Could Putin Be Ousted in a Kremlin Coup?

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Vladimir Putin and his former chief of staff, Sergei Ivanov (right), seen here at the Tomb of the Unknown Soldier by the Kremlin walls in Moscow on May 9. Anders Åslund writes that despite his recent reshuffling of ministers, Putin has failed to seize control of the Security Council, which could oust him for his adventurous foreign policies. Maxim Shemetov/reuters

This article first appeared on the Atlantic Council site.

On August 12, Russian President Vladimir Putin dismissed his longtime chief of staff, Sergei Ivanov. Ivanov was the second most important person in the Russian political hierarchy.

This is a major change in the Putin government, with many implications. Putin replaced Ivanov with Anton Vaino, a former diplomat and head of Putin's protocol office for many years. Vaino is a grandson of Estonia's former Communist leader.

Putin and Ivanov reportedly attended the KGB training school at the same time, but unlike Putin, Ivanov was an outstanding officer. Ivanov, who speaks fluent English and Swedish, was KGB chief in Finland. He is secure, speaks happily with foreigners and has a good sense of humor.

Ivanov was persistently a member of Putin's inner circle. After starting as national security secretary in 1999, Ivanov was Russia's minister of defense from 2001 to 2007. Putin promoted him to first deputy prime minister—letting him compete with Dmitry Medvedev for the position of president.

Putin ultimately chose Medvedev, preferring the weaker candidate. In December 2011, Putin appointed Ivanov his chief of staff.

Although Putin and Ivanov have been so close to each other, Ivanov has been seen as a rival to Putin. Ivanov used to say that Putin became only lieutenant colonel in the KGB, while he was lieutenant general. Their feuds have focused on security and international affairs issues.

Ivanov is usually seen both as a hard-liner and as a problem solver. He is a supporter of Russia's state corporations—especially its armament industry—while he has no known connections with Putin's billionaire cronies.

Ivanov has long been identified as the leader of the FSB—Russia's internal security service—bloc in the Kremlin, which also includes National Security Adviser Nikolai Patrushev and FSB Chair Alexander Bortnikov, as well as former Prime Minister Mikhail Fradkov, who heads the SVR—Russia's foreign intelligence agency. Against them stand the Presidential Guard, also known as the FSO, which Putin sees as his most loyal service.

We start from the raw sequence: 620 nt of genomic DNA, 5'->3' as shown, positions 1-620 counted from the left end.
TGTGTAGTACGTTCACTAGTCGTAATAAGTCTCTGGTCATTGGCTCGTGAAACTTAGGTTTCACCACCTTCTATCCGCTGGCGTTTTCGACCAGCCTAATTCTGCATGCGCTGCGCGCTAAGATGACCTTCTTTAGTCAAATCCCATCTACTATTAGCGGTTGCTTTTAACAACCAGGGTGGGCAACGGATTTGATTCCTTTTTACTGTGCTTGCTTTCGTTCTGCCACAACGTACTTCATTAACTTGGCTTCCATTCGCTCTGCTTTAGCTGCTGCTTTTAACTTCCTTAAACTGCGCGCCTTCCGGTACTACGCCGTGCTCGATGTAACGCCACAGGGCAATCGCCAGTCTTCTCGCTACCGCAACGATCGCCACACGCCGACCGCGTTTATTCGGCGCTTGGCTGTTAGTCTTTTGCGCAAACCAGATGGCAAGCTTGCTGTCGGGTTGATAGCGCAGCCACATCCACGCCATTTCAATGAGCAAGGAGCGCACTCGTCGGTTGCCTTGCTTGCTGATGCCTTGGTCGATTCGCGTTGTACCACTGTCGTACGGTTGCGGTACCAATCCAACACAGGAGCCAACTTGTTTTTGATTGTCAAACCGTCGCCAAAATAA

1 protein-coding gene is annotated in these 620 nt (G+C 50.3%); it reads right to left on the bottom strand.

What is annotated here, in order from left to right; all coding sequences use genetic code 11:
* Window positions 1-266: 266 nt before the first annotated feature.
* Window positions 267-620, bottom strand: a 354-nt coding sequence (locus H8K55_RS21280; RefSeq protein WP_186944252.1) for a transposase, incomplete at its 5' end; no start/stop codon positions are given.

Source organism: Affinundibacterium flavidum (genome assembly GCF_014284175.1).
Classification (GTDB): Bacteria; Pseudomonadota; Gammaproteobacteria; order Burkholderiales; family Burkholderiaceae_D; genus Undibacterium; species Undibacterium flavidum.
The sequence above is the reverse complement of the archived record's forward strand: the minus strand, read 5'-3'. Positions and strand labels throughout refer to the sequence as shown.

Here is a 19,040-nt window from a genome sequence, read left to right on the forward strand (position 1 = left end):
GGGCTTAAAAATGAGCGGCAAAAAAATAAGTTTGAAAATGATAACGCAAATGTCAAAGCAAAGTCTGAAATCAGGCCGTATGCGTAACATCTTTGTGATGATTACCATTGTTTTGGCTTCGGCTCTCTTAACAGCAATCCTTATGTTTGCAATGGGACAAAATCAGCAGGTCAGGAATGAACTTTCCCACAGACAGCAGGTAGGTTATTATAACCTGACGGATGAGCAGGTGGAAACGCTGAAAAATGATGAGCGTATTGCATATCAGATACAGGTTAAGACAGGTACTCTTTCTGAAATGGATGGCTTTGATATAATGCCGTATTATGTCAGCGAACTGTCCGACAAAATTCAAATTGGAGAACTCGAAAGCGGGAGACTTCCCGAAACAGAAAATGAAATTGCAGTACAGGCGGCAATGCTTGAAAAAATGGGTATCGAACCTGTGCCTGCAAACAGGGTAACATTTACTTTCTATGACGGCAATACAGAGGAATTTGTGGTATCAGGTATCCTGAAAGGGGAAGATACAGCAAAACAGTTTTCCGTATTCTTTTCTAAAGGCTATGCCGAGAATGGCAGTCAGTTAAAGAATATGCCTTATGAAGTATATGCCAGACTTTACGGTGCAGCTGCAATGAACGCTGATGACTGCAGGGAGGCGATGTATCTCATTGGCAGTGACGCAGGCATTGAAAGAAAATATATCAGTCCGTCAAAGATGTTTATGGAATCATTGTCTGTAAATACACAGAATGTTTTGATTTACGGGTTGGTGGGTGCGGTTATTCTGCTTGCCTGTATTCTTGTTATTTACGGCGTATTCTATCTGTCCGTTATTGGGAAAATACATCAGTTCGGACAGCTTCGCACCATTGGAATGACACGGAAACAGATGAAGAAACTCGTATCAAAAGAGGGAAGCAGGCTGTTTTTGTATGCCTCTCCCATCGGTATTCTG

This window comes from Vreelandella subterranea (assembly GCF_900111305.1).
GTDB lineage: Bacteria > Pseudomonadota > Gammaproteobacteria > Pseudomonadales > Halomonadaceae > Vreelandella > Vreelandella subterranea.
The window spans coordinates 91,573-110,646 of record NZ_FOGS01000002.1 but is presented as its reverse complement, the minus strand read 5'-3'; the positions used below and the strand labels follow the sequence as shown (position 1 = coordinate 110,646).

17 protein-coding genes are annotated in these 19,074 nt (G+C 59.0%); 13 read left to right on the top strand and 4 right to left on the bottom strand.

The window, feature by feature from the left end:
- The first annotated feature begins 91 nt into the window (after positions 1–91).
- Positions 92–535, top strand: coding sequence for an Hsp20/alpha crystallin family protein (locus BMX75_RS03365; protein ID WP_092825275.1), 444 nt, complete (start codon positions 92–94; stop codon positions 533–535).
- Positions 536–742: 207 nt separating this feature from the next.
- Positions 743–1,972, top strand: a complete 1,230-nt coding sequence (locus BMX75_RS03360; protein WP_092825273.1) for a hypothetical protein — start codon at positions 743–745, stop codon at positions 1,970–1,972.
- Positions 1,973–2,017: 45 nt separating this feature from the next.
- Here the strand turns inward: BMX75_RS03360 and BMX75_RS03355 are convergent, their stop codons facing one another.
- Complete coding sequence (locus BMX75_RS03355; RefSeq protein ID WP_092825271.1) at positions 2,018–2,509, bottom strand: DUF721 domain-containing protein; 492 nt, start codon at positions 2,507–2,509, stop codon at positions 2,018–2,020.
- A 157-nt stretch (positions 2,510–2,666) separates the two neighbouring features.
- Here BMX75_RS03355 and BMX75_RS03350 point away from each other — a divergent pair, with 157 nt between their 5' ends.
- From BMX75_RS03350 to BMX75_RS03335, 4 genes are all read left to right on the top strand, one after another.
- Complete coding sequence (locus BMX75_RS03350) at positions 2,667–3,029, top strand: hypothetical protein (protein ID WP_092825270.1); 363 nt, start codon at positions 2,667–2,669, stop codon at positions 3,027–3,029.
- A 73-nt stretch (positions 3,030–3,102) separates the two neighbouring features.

The FSO has acted with and protected Chechen President Ramzan Kadyrov, who is no friend to the FSB. The rivalry between the FSB and the FSO came to a head in February 2015 with the murder of opposition leader Boris Nemtsov at the Kremlin.

One side seems to have carried out this killing as a challenge to the other group. First, Ivanov disappeared from the public eye for a week, and then Putin was absent for 10 days. No clarity was reached following the incident.

The fight flared up again in April 2016, when Putin formed a new National Guard under the command of his longtime bodyguard, General Viktor Zolotov from the FSO. Remarkably, on April 6, a presidential decree appointed Zolotov as one of the 12 permanent members of the Russian Security Council, but on April 11 this decree was corrected to mere member, of which there are dozens. This indicates fierce resistance by the KGB generals on the Security Council spearheaded by Ivanov.

In substance, Ukraine policy has evidently been a bone of contention. In the spring of 2014, Ivanov allegedly inspired a leaked plan to take half of Ukraine—including Kiev—to incorporate its military-industrial complex with Russia, which Putin did not support.

Later on, however, Ivanov was rumored to complain about Western sanctions and urging Russian concessions to the West to ease such sanctions. The evidence is shaky, but Ivanov's position seems to be one of wanting to get as much as possible out of Ukraine, but ultimately reach a settlement with the West, while Putin seems comfortable with unsolved frozen conflicts that destabilize neighboring countries.

The timing of Sergei Ivanov's sacking suggests that it was connected with disagreement with Putin over Russian policy toward Ukraine. On August 8, Putin summoned his Security Council, but, exceptionally, only six out of 12 members attended. Ivanov was missing.

On August 11, the Security Council met again with 11 of its 12 members present, this time including Ivanov. Ukraine was the main theme of both meetings. Presumably, Ivanov objected to the policy Putin proposed.

On August 12, Putin changed the composition of the Security Council through a presidential decree, but only marginally. Remarkably, he has not sacked Ivanov from the council. However, he has replaced the rather irrelevant former Minister of Interior Rashid Nurgaliyev with Vaino.

Once again, Putin failed to promote General Zolotov. Thus it does not look as if Putin has gained control over the Security Council, which appears to be the actual Politburo of his regime. The battle between FSB and FSO proceeds headstrong.

Putin has taken a big daring step by sacking Sergei Ivanov, but he has so far failed to seize control of the Security Council, which could oust Putin himself for his adventurous policies. This instability in the Kremlin is likely to impact its Ukraine policy, but at this point it could go either way.

The Security Council might want to contain the adventurous Putin, or Putin might want to use a new small victorious war in Ukraine to seize control over the Security Council.

Anders Åslund is a senior fellow at the Atlantic Council.